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Microcamera small enough to be injected also poses surveillance concerns

“German engineers have created a camera no bigger than a grain of salt that could change the future of health imaging — and clandestine surveillance.

Using 3D printing, researchers from the University of Stuttgart built a three-lens camera, and fit it onto the end of an optical fibre the width of two hairs. Such technology could be used as minimally-intrusive endoscopes for exploring inside the human body, the engineers reported in the journal Nature Photonics.

It could also be deployed in virtually invisible security monitors, or mini-robots with “autonomous vision”.

The “imaging system” fits comfortably inside a standard syringe needle, said the team, allowing for delivery into a human organ, or even the brain.

“Endoscopic applications will allow for non-invasive and non-destructive examination of small objects in the medical, as well as the industrial, sector,” they wrote.

The compound lens can also be printed onto image sensor other than optical fibres, such as those used in digital cameras.”

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Seeing Through Walls – Thermal Imaging Cameras

The use of technology that allows the police to “see” inside the homes of suspects has raised privacy questions.

At least 50 US police forces are believed to be equipped with radars that can send signals through walls.

The use of the radar device, known as Range-R, was made public in a Denver court late last year.

It was used by police entering a house to arrest a man who had violated the terms of his parole.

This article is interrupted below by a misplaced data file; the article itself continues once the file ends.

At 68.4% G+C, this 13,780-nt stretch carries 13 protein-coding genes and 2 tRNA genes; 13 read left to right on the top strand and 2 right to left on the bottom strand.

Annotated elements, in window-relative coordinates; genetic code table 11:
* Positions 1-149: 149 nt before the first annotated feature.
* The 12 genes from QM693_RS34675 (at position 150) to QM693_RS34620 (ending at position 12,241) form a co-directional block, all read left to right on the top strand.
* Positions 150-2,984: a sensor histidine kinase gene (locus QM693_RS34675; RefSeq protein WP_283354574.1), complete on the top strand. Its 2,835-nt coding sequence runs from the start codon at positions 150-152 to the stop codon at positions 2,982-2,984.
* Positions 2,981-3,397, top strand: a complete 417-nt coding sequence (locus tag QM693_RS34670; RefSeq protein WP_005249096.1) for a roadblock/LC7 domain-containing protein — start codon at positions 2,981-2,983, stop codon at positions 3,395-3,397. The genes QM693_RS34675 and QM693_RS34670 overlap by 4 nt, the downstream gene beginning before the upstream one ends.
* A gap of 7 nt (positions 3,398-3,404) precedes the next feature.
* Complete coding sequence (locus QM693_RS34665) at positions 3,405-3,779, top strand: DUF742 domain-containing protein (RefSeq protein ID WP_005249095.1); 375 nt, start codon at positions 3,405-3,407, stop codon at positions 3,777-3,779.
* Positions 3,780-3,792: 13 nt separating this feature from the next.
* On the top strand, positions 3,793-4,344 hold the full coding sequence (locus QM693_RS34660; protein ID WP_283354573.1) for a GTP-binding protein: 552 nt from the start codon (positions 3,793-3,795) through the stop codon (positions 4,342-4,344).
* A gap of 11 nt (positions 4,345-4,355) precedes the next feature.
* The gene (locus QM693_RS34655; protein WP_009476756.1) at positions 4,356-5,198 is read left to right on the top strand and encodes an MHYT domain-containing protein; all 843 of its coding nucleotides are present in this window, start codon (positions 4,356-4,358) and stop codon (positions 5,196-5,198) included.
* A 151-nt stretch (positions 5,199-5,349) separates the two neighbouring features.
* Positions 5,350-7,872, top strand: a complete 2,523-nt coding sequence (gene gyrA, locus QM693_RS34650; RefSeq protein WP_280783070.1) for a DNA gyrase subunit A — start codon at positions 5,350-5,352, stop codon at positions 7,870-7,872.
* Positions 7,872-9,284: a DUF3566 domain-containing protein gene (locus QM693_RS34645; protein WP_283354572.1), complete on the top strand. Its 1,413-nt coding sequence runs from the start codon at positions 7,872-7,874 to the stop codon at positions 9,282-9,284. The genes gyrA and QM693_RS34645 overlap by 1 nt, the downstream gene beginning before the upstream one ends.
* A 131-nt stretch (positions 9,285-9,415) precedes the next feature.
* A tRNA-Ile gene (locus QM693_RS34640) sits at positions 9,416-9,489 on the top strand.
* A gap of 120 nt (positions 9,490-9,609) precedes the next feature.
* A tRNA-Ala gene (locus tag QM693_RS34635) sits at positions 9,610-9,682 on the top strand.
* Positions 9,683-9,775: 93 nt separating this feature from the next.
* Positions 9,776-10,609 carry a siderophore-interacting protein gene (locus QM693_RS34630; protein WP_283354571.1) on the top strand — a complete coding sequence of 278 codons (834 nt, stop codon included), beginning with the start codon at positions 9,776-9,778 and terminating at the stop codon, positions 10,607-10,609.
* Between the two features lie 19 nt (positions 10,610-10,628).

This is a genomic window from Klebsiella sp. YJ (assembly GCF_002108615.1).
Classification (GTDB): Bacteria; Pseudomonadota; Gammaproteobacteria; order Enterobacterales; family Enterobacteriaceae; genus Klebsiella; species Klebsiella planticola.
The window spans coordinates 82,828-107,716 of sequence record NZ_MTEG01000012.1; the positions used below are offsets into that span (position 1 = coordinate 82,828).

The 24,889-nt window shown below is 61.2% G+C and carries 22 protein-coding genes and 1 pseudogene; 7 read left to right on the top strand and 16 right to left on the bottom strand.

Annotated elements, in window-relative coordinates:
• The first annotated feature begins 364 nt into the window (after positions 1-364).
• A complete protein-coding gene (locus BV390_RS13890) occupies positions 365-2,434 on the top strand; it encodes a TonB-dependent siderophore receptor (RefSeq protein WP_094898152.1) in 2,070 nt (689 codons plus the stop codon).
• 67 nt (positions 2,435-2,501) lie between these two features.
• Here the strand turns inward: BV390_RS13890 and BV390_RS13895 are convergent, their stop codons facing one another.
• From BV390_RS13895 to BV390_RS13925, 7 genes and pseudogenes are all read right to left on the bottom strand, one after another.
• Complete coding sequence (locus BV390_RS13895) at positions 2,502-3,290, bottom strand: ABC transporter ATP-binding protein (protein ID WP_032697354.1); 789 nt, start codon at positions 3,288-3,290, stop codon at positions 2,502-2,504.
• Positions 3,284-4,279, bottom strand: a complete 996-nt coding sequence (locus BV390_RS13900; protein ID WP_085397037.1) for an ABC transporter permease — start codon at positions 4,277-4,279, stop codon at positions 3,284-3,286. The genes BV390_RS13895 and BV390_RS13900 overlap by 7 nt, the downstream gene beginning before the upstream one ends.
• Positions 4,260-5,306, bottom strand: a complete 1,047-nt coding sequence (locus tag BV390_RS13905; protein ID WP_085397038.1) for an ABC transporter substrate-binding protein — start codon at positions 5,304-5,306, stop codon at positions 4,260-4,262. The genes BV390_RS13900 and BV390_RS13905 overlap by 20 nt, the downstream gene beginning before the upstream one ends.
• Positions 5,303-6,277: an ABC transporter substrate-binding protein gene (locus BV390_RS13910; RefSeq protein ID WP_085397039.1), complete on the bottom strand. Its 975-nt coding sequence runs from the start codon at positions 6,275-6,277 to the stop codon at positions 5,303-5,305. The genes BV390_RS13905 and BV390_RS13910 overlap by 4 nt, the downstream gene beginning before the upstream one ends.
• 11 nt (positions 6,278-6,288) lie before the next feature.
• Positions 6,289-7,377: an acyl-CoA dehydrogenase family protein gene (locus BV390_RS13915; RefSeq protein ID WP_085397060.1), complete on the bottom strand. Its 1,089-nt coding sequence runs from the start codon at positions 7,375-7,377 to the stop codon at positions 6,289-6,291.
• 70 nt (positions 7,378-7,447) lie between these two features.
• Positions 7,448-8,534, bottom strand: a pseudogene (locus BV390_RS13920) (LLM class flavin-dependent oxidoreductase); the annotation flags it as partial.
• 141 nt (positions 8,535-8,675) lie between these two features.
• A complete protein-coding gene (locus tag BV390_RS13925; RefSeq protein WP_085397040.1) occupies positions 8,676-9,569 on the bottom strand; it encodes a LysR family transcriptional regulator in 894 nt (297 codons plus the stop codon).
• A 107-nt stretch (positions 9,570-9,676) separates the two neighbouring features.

In 2001, the Supreme Court ruled that police cannot use thermal cameras without a warrant, specifically noting that the rule would also apply to radar-based systems that were then being developed.

“The idea that government can send signals through the wall of your house to figure out what’s inside is problematic,” Christopher Soghoian, principal technologist for the American Civil Liberties Union told USA Today.

“Technologies that allow the police to look inside of a home are among the intrusive tools that police have.”

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Stare Into The Lights My Pretties

Sousveillance project shows, “Technology is making people lose empathy for homeless.”

“A project involving GoPro cameras and people living on the streets of San Francisco has suggested technology is making people feel less compassionate towards the homeless.”

“I notice every day that people are losing their compassion and their empathy not just for homeless people but for society in general.”

“I feel technology has changed so much where people are emailing and don’t talk face-to-face anymore, people are losing social skills…and their compassion.

“I feel like it’s a lot easier to be, the best way to put it is, be cold, or have less feelings when you’re typing something, than when you’re looking someone in the eye…”

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